Some Buffalo Bills’ fans are already writing off this year’s draft because the team didn’t address its perceived needs with players they heard of.
How’s that for an incisive, well-considered assessment?
Of course those same folks never heard of Andre Reed before the 1985 draft, Don Beebe in ‘89, Phil Hansen in ‘91 or Marcellus Wiley in ‘97.
You want current.
How about Jairus Byrd last year?
All he did was pick off nine passes - eight in a span of five games - and make the Pro Bowl, though he wasn’t a “name” college player.
You don’t assess the draft the day after it ends.
Often you can’t do it after the first year.
Take Buffalo’s 2009 lottery. We still don’t know if it was a very good draft or a great one.
We know the Bills picked an All-Pro safety in Byrd, two guards for well into the future in Eric Wood and Andy Levitre , a potential starting tight end in Shawn Nelson and three contributors in linebacker Nic Harris and defensive backers Cary Harris and Ellis Lankster.
The question and the difference between very good and great?
First round pick Aaron Maybin.
The undersized defensive end from Penn State - he was considerably under his listed 250 - was a poor fit in Buffalo’s 4-3, persistently being overpowered in his infrequent appearances on the field.
He had bust written all over him.
But with the Bills switching to a 3-4 alignment and Maybin moving to outside linebacker where he can stand up rather than playing with his hand on the ground, he might turn out to be the pass rusher the Bills had hoped.
AS FOR THIS year, much of the controversy centers on Buffalo’s first-round choice, Clemson running back C.J. Spiller.
The logic goes, why make that pick with Fred Jackson and Marshawn Lynch already on the roster, especially since it appears the Bills aren’t yet inclined to trade the latter, despite his persistent brushes with the law.
But the answer might be in the oldest of draft day clichés, “the best player on the board.”
Of course, you expect the Bills to fawn over their opening-round selection. But what got my attention was the assessment of Jon Gruden, the former Raiders and Buccaneers coach who has quickly become a star for ESPN. He called Spiller “the best player in the draft” and predicted the Tigers’ standout would be the league’s offensive “Rookie of the Year.”
That’s Gruden’s opinion, but you have to ask yourself, if a team knew a player had a chance to make the biggest impact of any rookie in the league, would it take him even if he played a position that was already deep on the roster?
And while Spiller doesn’t seemingly play a position of need, consider this. Buffalo was 28th of 32 NFL teams in points scored last season WITH Jackson and Lynch. What the Bills NEED is somebody who can score. And if Spiller is the productive player so many personnel people feel he is … maybe that fills the Bills’ biggest need of all.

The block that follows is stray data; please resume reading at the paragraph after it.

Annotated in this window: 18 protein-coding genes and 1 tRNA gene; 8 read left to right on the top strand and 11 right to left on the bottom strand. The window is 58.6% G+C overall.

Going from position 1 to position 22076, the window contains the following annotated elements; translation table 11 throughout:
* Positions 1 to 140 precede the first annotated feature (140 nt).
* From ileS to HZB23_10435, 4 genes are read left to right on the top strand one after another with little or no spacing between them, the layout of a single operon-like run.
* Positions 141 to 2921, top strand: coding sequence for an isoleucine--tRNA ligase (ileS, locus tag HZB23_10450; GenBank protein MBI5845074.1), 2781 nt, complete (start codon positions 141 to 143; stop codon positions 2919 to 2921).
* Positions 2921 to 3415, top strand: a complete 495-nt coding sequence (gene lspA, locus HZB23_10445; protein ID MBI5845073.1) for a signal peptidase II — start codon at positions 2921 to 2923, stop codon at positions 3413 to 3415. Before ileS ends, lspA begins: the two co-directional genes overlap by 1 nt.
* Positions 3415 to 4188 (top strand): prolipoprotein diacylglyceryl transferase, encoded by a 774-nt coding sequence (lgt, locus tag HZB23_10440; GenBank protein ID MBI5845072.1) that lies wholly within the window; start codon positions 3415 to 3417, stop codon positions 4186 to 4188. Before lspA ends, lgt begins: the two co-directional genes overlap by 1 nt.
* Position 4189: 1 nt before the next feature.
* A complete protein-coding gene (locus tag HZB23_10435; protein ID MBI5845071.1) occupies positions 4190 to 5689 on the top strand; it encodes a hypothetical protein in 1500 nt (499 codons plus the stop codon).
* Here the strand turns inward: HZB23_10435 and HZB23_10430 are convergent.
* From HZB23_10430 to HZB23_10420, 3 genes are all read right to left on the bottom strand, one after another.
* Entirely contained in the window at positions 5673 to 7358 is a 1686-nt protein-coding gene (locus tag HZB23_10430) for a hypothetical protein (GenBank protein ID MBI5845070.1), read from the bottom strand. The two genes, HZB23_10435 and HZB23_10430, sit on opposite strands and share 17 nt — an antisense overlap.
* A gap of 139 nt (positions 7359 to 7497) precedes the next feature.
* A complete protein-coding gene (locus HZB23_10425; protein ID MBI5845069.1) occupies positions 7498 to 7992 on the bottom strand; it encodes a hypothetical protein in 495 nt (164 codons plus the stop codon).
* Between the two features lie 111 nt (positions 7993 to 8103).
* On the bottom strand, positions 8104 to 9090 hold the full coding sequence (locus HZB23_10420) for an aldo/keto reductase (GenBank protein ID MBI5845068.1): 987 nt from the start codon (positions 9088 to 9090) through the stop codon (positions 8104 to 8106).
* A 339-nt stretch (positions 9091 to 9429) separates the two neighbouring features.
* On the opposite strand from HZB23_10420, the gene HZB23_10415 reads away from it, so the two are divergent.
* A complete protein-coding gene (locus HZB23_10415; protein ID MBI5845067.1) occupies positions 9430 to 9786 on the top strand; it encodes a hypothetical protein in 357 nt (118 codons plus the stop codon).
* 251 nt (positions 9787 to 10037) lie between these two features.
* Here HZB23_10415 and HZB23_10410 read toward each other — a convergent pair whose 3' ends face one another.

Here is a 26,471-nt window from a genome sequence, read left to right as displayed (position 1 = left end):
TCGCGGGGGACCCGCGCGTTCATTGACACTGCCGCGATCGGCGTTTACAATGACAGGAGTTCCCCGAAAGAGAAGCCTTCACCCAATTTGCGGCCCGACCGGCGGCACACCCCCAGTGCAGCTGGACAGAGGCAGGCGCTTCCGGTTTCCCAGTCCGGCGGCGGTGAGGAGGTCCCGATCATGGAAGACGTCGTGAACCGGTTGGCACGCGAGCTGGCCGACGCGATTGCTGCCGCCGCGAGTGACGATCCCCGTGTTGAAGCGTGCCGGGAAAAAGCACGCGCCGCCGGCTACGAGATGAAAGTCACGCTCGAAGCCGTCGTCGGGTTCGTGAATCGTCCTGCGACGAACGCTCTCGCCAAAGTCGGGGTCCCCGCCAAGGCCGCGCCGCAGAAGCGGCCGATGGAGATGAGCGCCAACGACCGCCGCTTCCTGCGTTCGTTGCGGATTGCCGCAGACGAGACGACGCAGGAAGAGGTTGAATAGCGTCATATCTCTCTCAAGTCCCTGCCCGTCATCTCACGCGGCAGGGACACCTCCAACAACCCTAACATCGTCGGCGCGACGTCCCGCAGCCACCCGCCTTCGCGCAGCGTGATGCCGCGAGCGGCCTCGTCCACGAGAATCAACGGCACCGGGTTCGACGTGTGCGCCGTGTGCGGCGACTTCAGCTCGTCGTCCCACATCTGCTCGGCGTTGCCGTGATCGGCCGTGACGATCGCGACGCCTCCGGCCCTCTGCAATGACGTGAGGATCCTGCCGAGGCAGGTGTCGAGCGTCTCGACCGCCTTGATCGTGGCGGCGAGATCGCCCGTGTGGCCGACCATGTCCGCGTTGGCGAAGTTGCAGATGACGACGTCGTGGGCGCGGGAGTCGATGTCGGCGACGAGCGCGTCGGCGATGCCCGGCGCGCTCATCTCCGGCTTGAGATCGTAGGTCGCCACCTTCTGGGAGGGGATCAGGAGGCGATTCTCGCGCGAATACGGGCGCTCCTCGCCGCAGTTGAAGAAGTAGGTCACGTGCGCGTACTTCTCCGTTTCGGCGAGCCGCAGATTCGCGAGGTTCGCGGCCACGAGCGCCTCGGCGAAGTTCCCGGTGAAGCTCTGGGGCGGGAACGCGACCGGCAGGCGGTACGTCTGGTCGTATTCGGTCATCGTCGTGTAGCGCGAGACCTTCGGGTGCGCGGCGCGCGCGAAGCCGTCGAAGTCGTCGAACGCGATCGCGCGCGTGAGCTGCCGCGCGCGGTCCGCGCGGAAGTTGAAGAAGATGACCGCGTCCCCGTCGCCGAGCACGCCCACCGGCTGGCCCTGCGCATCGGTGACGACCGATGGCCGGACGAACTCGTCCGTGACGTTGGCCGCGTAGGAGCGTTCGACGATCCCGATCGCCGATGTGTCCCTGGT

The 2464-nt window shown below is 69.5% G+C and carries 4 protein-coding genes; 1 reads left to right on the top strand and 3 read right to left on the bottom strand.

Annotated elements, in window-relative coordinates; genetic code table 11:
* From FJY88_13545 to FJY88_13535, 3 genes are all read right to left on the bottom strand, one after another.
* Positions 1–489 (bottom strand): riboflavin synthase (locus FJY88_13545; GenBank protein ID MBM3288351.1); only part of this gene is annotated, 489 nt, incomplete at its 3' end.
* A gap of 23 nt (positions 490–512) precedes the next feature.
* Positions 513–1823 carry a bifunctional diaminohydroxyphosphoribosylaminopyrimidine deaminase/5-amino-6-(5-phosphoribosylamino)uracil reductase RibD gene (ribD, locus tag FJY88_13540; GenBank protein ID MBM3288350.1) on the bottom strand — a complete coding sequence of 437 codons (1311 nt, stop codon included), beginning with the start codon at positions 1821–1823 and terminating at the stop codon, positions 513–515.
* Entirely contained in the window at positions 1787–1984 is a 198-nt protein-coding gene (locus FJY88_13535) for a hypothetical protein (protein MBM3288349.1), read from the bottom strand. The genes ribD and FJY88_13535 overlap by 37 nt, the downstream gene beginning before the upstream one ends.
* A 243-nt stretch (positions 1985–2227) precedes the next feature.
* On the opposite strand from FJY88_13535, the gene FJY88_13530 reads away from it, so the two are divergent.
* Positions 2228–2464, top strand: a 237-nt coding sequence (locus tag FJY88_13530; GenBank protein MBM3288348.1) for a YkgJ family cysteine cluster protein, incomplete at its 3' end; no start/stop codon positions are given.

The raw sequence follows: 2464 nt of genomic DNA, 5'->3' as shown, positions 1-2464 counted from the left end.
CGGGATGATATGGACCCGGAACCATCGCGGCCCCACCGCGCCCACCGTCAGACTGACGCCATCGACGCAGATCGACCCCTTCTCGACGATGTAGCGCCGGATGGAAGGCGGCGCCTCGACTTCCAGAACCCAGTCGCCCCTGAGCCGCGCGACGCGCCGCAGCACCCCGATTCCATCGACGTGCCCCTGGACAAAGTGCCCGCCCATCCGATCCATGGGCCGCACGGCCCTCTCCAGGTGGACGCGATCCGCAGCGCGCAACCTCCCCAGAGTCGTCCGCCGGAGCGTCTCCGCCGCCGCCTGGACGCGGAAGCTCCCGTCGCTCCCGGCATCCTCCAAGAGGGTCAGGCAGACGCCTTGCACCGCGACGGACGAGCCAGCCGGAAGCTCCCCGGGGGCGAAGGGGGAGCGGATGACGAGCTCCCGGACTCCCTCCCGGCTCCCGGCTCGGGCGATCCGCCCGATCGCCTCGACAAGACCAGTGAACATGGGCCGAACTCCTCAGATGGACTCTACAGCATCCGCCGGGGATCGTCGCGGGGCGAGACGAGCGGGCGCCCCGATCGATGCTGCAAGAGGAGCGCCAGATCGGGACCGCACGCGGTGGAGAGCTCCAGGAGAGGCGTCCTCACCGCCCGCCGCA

THE NEXT issue is quarterback.
A certain segment of fans was convinced the answer to Buffalo’s problems behind center was to draft Notre Dame’s egomaniacal Jimmy Clausen, who one source said was trashed by his own teammates at the Combine.
All you need to know is that the Bills thought so little of him, they passed on Clausen … twice.
The oft-repeated rumor was that Buffalo coveted Florida’s Tim Tebow, a high-character player of uncertain passing skills, whom Denver traded back into the first round to take. But Bills’ owner Ralph Wilson who, at age 91 isn’t in the business of playing fast and loose with the truth, maintained his team was never interested in drafting Tebow.
Ultimately, Buffalo addressed its QB situation by taking Troy’s Levi Brown with the first of two seventh-round picks.
He put up great numbers at his level and general manager Buddy Nix, who so far has been truthful in a totally unNFL-like manner, maintained he was the highest rated QB on Buffalo’s board.
Higher than No. 1 pick Sam Bradford, Clausen or Tebow?
We don’t know, but it’s worth wondering whether the Bills would have taken Bradford even if he was available at No. 9. Remember, Gruden had Spiller No. 1 overall.
THE REST of the draft?
Fouth rounder Marcus Easley, the wide receiver from Connecticut, impressed me in several games with his ability to get deep. But does that translate to the NFL?
Is second-round nose tackle Torell Troup the second coming of Fred Smerlas … or John McCargo.
Is third-round defensive end Alex Carrington a fledgling Aaron Schobel or Eric Flowers?
Are offensive linemen Ed Wang (fifth round) and Kyle Calloway (seventh) the newest versions of Brad Butler and Jonas Jennings or will they become Jamie Nails and Mike Pucillo.
And are defensive end/outside linebacker candidates Arthur Moats and Danny Batten (both sixth round) the next Marvcus Patton or Mark Pike or will they be Corey Moore and Brandon Spoon revisited?
We won’t know until they put the pads on.
And, even then, not right away.
(Chuck Pollock, the Times Herald sports editor, can be reached at firstname.lastname@example.org)